February 8, 2010

Roasted Alu Gobi

That's roasted cauliflower and potato to all you non-Indian-food-eating folks.

Alu gobi is a classic Indian vegetable combo in which potatoes (alu—or aloo—or alou—there's really no end to the ways you can transliterate Hindi words into English) and cauliflower (gobi) are cooked together in a spice-laden sauce. The sauce can be soupy or it can be kind of dry and cling to the vegetables.

Now I'll let you in on a secret. I've never liked alu gobi much. Maybe it's because the cauliflower often gets sort of boiled in the sauce and I find boiled mushy cauliflower kind of off-putting—unless it's in creamy cauliflower soup.

Then I discovered roasting cauliflower. I assume most people know about this fabulous way to cook cauliflower, but just in case you don't, let me exhort you. GO ROAST SOME CAULIFLOWER NOW!

Roasting turns cut-up cauliflower florets into sweet, caramelized, succulent little morsels. And it couldn't be easier. Just cut up cauliflower, toss with a little oil and salt, and roast in 375 degree oven until tender. (You can fool around with the oven temp. Lower and slower makes them a little sweeter; higher and faster gets them a little browner. I compromise with a middling temp.)

To make a long story short, it wasn't much of a hop from roasting plain cauliflower to roasting it tossed in some Indian spices (a masala, if you will) and from there it was only a skip to roasting it with potatoes and then tossing them together in a bowl to let their flavors mingle.

A couple of things about roasted alu gobi:

1) If you're lazy efficient like me and only use one roasting pan, put the potatoes and cauliflower on separate sides, like this:

That way, if the potatoes get done before the cauliflower, it's easy to take them out. If you don't want to be lazy efficient, you can use two roasting pans. Just make sure you switch em up on the racks a couple of times to ensure even cooking.

2) I think this dish tastes best if made ahead and left in the bowl for a couple of hours. I think it tastes better at room temp anyway.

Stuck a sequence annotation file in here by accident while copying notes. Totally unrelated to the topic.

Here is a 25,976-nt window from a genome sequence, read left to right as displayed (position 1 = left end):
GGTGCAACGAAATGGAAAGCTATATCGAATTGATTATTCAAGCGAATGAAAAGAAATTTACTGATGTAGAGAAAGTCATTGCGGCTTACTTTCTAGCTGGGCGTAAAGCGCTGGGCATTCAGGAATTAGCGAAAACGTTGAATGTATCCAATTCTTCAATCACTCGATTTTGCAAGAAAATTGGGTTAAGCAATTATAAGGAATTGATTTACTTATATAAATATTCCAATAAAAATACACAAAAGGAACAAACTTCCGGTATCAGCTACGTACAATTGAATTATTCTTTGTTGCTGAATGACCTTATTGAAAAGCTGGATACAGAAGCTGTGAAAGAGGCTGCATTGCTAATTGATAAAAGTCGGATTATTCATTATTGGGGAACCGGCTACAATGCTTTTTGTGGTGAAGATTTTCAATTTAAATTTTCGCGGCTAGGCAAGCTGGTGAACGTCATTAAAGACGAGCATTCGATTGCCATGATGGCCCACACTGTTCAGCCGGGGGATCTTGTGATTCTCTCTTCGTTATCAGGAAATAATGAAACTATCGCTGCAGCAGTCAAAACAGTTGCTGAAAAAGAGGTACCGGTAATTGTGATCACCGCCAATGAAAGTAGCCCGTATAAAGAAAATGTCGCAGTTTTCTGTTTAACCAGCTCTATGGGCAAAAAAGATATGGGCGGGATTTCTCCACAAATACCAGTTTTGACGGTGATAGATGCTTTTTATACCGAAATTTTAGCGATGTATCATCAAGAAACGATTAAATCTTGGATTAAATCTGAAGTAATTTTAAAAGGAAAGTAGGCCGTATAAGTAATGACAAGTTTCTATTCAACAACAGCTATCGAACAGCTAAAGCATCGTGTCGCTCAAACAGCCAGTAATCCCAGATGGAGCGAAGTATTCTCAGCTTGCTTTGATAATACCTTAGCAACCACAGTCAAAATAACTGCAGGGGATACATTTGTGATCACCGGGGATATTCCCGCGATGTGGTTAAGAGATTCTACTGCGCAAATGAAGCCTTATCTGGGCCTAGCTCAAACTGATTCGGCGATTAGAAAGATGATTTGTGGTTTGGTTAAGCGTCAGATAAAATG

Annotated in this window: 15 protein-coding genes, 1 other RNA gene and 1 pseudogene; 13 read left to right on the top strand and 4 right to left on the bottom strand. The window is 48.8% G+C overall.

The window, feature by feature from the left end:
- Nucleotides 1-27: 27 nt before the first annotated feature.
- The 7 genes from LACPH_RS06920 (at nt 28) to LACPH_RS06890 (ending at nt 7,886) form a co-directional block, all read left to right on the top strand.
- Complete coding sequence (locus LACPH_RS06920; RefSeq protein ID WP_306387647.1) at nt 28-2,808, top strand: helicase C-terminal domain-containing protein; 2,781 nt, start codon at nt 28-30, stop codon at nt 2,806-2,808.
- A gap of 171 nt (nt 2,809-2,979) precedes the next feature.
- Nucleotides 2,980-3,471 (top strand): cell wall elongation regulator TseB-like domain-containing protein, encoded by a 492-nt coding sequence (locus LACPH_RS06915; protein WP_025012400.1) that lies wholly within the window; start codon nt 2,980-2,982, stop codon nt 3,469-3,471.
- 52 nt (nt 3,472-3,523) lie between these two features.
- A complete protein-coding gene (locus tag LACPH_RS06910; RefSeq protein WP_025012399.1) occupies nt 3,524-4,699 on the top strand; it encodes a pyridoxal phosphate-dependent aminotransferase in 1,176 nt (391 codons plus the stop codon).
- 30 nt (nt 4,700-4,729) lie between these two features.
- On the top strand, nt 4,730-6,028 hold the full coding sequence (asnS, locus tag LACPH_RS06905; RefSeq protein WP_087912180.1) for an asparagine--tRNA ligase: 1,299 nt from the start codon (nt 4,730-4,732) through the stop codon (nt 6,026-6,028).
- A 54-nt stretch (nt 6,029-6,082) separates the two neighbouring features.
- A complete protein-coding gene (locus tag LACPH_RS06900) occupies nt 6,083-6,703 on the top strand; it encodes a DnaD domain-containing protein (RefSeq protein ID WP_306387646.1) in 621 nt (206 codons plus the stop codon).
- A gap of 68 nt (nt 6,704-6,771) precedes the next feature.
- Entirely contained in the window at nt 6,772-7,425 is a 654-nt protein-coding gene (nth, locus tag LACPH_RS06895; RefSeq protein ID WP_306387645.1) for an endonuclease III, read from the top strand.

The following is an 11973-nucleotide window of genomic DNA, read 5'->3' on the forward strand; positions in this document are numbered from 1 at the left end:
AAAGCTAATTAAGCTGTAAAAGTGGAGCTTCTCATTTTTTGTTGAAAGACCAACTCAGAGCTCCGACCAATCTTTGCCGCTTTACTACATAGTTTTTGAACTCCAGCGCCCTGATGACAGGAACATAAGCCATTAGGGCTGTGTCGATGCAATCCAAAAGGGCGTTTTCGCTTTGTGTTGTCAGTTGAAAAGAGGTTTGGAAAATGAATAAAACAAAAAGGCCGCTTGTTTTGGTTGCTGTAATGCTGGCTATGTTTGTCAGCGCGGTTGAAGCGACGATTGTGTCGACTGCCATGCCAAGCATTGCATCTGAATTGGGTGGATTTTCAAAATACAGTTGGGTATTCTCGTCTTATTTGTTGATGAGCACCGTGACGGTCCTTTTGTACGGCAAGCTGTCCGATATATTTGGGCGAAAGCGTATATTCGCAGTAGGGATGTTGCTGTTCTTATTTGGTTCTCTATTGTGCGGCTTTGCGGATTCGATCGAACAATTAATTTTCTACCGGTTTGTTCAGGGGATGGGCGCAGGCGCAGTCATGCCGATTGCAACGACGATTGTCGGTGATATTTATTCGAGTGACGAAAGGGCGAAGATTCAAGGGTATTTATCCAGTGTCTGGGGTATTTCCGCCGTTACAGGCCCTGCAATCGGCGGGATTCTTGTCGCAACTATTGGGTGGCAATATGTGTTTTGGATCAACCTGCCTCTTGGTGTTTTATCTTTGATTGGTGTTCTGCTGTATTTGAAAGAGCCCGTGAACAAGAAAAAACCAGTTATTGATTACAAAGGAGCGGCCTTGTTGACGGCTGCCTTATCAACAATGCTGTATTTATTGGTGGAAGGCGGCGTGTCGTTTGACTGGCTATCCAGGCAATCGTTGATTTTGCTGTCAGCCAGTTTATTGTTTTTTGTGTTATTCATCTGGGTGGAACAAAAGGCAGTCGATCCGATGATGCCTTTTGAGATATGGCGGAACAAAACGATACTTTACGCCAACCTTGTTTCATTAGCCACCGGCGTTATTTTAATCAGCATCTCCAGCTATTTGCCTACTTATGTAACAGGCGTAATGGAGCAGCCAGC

I added some chopped peanuts this time (I threw them onto the baking sheet about 10 minutes before the cauliflower was done) but they didn't seem to be a big hit—the Vegetarian pushed all of her peanuts to the side of her plate. (And she absolutely loves this dish!)

Also, though I used them here, I don't really love small new potatoes in this dish. I favor Yukon golds or some other yellow-fleshed variety. But hey, use whatever you have.

And feel free to mix up the spices. Add in some garam masala; leave out the turmeric. It should all taste good.

Roasted Alu Gobi
2 pounds potatoes, peeled (or not) and cut into pieces
1 head cauliflower, cut into smallish florets
peanut or some kind of neutral oil
1 tbsp ground coriander
2 tsps ground cumin
1 tsp ground turmeric
1/2 tsp salt
pepper to taste
pinch of cayenne pepper (optional)
peanuts, cilantro, or coconut to garnish (optional)

1) Preheat oven to 375. Mix all the spices, including salt and cayenne, if using, together in a small bowl.
2) In a large bowl, mix the potatoes with half the spice mixture and enough oil to coat. Spread the potatoes on one side of a lightly oiled baking sheet.
3) In the same bowl, toss together the cauliflower, the rest of the spice mixture, and enough oil to coat. Spread on the other side of the baking sheet.
4) Bake, turning pan occasionally, until vegetables are done. Potatoes may be done before cauliflower. If that happens, use a spatula to remove the potatoes to a serving bowl and continue cooking the cauliflower until done.
5) Toss vegetables together in the serving bowl and add salt if necessary. Garnish with chopped peanuts, chopped cilantro, shredded coconut, a drizzle of mustard oil—anything you want, really.

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